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Seriously? [Feb. 4th, 2009|05:12 pm]
Beth Ann
Add another one to the "What in the world is wrong with people?" column...

Obama sex toy.
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What is a father? [Jan. 13th, 2009|07:09 pm]
Beth Ann
There's been some interesting coverage in the Globe and Mail recently about the case of a Toronto man, Pasqualino Cornelio, who was recently ordered by a judge to continue paying child support to his ex-wife for her 16 year-old twins despite the fact that he is not their biological father.

This is a tough situation. It's horrible that Cornelio's ex-wife deceived him, but the twins are not responsible for their mother's actions. It would not reflect well on Cornelio if he were to simply abandon them now that their biological parentage is known; after all, they've known only him as a father for 16 years, and he seems to have remained involved in their lives after his divorce from their mother. It must be hard enough for these teens to come to terms with the fact that the man whom they believed was their father, and who has behaved as such their entire lives, isn't biologically related to them at all. To have him cut off all support (financial and/or emotional) at this point seems unnecessarily cruel, especially as they'll soon reach the threshold of adulthood. So in a way I can see where the judge is coming from, although financially it's patently unfair to Mr. Cornelio, and I can't help thinking some sort of compromise could have been found. His ex-wife deceived him for years, and it's clear that he can't trust her. If he's to continue paying support, perhaps the judge should have given him the option to pay into a trust fund (or something similar) so that he can be sure the money is going to the children and not his ex-wife. As I understand it, payments for minors go directly to the custodial parent, and while the money is supposed to be spent on the children, there are no checks and balances in place to ensure that this is the case. This becomes especially desirable because some other things in the article suggest that the ex-wife was attempting to use her children to get back at Mr. Cornelio: "The issue of paternity only went to the lab for DNA testing when Ms. Cornelio recently sought to get an increase in child support and to restrict Mr. Cornelio's access to the children. He had long suspected that the children might not be his, but he never pursued the truth. In fact, he had dutifully paid support since 1998."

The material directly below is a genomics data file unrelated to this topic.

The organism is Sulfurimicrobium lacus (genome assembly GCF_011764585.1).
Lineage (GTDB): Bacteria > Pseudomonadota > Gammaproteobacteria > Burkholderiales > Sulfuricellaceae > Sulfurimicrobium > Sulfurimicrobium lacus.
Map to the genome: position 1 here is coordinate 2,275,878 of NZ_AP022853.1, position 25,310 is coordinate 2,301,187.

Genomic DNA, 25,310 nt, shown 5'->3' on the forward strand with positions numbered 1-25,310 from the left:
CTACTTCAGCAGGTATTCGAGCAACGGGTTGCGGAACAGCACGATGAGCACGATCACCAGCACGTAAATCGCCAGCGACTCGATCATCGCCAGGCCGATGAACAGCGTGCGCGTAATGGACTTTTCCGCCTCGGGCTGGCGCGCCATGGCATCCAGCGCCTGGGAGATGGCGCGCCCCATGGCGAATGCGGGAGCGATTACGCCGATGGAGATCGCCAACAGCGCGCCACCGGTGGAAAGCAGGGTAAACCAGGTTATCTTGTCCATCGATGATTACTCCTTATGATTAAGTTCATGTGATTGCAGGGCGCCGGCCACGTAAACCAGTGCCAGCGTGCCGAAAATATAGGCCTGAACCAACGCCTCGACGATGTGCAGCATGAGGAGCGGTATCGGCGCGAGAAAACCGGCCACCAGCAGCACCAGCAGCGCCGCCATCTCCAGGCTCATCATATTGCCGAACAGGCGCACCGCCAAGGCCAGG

Read more...Collapse )
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So I was given a book... [Jan. 3rd, 2009|04:06 am]
Beth Ann